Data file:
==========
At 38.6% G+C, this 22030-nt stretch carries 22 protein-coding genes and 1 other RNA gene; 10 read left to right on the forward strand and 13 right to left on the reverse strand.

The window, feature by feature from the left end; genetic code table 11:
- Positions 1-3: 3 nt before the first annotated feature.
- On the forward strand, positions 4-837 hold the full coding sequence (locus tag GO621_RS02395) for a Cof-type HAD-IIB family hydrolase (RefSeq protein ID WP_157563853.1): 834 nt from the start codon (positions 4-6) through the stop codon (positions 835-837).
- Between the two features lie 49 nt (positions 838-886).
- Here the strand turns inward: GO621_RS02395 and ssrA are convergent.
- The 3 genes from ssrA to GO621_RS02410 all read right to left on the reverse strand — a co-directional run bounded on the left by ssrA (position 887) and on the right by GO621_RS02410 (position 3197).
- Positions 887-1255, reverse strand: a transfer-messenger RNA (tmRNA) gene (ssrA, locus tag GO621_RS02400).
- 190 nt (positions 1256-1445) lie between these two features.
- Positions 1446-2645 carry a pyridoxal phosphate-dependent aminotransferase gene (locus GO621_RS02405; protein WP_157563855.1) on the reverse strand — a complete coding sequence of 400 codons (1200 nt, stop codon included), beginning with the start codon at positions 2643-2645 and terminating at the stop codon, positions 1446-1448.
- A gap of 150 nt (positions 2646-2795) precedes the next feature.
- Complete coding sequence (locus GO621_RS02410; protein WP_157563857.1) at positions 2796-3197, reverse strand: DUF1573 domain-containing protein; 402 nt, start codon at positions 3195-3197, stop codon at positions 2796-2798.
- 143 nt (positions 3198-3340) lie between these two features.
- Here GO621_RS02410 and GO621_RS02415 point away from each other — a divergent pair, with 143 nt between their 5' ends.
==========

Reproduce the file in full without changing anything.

At 38.6% G+C, this 22030-nt stretch carries 22 protein-coding genes and 1 other RNA gene; 10 read left to right on the forward strand and 13 right to left on the reverse strand.

The window, feature by feature from the left end; genetic code table 11:
- Positions 1-3: 3 nt before the first annotated feature.
- On the forward strand, positions 4-837 hold the full coding sequence (locus tag GO621_RS02395) for a Cof-type HAD-IIB family hydrolase (RefSeq protein ID WP_157563853.1): 834 nt from the start codon (positions 4-6) through the stop codon (positions 835-837).
- Between the two features lie 49 nt (positions 838-886).
- Here the strand turns inward: GO621_RS02395 and ssrA are convergent.
- The 3 genes from ssrA to GO621_RS02410 all read right to left on the reverse strand — a co-directional run bounded on the left by ssrA (position 887) and on the right by GO621_RS02410 (position 3197).
- Positions 887-1255, reverse strand: a transfer-messenger RNA (tmRNA) gene (ssrA, locus tag GO621_RS02400).
- 190 nt (positions 1256-1445) lie between these two features.
- Positions 1446-2645 carry a pyridoxal phosphate-dependent aminotransferase gene (locus GO621_RS02405; protein WP_157563855.1) on the reverse strand — a complete coding sequence of 400 codons (1200 nt, stop codon included), beginning with the start codon at positions 2643-2645 and terminating at the stop codon, positions 1446-1448.
- A gap of 150 nt (positions 2646-2795) precedes the next feature.
- Complete coding sequence (locus GO621_RS02410; protein WP_157563857.1) at positions 2796-3197, reverse strand: DUF1573 domain-containing protein; 402 nt, start codon at positions 3195-3197, stop codon at positions 2796-2798.
- 143 nt (positions 3198-3340) lie between these two features.
- Here GO621_RS02410 and GO621_RS02415 point away from each other — a divergent pair, with 143 nt between their 5' ends.